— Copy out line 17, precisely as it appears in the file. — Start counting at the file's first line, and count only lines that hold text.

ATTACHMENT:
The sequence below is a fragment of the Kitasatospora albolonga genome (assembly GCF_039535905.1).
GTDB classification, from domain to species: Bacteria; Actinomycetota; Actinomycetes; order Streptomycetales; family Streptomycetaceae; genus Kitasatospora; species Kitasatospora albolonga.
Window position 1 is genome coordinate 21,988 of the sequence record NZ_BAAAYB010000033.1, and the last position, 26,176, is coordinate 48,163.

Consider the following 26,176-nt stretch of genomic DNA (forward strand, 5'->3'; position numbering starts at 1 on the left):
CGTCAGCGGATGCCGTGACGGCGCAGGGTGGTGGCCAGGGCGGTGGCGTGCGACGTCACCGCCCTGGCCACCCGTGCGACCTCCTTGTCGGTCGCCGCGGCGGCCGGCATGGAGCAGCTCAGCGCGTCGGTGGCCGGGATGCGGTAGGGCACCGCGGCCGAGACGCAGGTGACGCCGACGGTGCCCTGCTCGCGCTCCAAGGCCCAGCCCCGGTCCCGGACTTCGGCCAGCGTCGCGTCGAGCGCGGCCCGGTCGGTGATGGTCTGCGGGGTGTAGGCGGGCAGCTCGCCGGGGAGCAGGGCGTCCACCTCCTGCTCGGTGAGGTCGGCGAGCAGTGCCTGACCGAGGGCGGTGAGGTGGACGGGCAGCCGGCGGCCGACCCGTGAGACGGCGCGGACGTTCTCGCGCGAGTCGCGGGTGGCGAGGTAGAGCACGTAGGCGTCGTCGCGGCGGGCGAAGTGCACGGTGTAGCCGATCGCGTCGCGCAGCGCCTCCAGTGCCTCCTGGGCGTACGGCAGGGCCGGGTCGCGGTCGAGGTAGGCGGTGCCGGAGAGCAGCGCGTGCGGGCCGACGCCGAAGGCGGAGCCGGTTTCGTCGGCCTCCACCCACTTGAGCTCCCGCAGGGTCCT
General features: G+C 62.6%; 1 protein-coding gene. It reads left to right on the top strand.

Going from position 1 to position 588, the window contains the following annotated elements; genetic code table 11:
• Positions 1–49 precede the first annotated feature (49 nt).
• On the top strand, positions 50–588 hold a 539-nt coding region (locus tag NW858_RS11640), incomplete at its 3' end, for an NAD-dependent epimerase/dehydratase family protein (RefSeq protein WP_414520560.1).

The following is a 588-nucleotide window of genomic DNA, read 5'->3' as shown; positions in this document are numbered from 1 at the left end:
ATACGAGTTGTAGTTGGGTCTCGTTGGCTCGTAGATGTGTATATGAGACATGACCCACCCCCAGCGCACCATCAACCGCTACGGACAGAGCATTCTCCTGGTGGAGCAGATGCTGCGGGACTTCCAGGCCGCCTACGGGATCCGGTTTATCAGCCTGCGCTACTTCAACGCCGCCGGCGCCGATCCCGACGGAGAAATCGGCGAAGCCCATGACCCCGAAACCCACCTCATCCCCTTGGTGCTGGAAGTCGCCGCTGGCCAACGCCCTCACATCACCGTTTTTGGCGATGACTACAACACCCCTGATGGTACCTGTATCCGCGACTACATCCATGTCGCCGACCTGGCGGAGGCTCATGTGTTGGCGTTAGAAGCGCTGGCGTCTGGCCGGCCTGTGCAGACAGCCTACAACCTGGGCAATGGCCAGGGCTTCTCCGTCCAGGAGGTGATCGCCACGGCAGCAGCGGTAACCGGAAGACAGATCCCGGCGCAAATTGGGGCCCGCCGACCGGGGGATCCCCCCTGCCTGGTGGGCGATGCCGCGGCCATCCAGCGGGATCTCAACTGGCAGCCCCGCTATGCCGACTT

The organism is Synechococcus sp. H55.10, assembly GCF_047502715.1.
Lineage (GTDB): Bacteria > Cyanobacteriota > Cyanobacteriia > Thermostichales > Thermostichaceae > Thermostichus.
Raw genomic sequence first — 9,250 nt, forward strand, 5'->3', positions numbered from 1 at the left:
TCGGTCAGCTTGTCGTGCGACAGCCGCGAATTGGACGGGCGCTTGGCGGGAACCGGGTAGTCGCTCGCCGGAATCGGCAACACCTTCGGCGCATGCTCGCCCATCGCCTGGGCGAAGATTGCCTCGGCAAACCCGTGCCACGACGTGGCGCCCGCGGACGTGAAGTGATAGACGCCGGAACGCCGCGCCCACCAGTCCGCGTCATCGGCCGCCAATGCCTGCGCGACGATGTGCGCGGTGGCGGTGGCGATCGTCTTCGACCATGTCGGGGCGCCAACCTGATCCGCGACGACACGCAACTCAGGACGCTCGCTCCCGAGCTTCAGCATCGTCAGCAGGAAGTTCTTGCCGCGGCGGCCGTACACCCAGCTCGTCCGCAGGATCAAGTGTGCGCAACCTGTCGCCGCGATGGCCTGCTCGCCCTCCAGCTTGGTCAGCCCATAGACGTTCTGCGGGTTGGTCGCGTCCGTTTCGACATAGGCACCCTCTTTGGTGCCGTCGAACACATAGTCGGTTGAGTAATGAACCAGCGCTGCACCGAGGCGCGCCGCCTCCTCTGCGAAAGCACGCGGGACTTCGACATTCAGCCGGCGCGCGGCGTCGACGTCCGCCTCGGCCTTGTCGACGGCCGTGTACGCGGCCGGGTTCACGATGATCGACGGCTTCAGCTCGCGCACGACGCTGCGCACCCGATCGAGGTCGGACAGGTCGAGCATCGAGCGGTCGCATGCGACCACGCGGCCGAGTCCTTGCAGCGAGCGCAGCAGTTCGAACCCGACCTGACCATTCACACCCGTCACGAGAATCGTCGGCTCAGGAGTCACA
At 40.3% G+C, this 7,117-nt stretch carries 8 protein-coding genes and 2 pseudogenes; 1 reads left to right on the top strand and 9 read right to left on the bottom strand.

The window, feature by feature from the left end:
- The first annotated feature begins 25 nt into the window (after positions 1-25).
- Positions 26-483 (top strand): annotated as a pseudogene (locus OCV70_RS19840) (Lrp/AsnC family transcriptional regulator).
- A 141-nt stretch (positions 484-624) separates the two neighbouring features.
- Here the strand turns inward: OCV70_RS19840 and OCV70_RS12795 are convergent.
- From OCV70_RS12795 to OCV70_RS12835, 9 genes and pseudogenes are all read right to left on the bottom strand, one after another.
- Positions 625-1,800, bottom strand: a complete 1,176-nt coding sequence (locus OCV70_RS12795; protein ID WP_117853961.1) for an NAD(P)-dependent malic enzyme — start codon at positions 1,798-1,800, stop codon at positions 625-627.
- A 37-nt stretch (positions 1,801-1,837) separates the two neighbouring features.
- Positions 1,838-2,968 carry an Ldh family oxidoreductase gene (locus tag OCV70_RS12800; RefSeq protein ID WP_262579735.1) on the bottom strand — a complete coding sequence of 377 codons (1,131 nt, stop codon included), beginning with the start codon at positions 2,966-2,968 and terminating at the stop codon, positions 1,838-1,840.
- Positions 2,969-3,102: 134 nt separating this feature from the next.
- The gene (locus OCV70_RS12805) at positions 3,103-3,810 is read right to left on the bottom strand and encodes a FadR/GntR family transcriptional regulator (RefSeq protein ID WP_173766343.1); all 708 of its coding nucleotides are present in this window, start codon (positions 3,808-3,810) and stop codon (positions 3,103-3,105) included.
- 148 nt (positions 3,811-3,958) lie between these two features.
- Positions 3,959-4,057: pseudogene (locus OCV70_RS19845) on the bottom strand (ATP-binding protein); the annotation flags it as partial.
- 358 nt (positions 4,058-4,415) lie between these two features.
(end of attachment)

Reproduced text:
The window, feature by feature from the left end: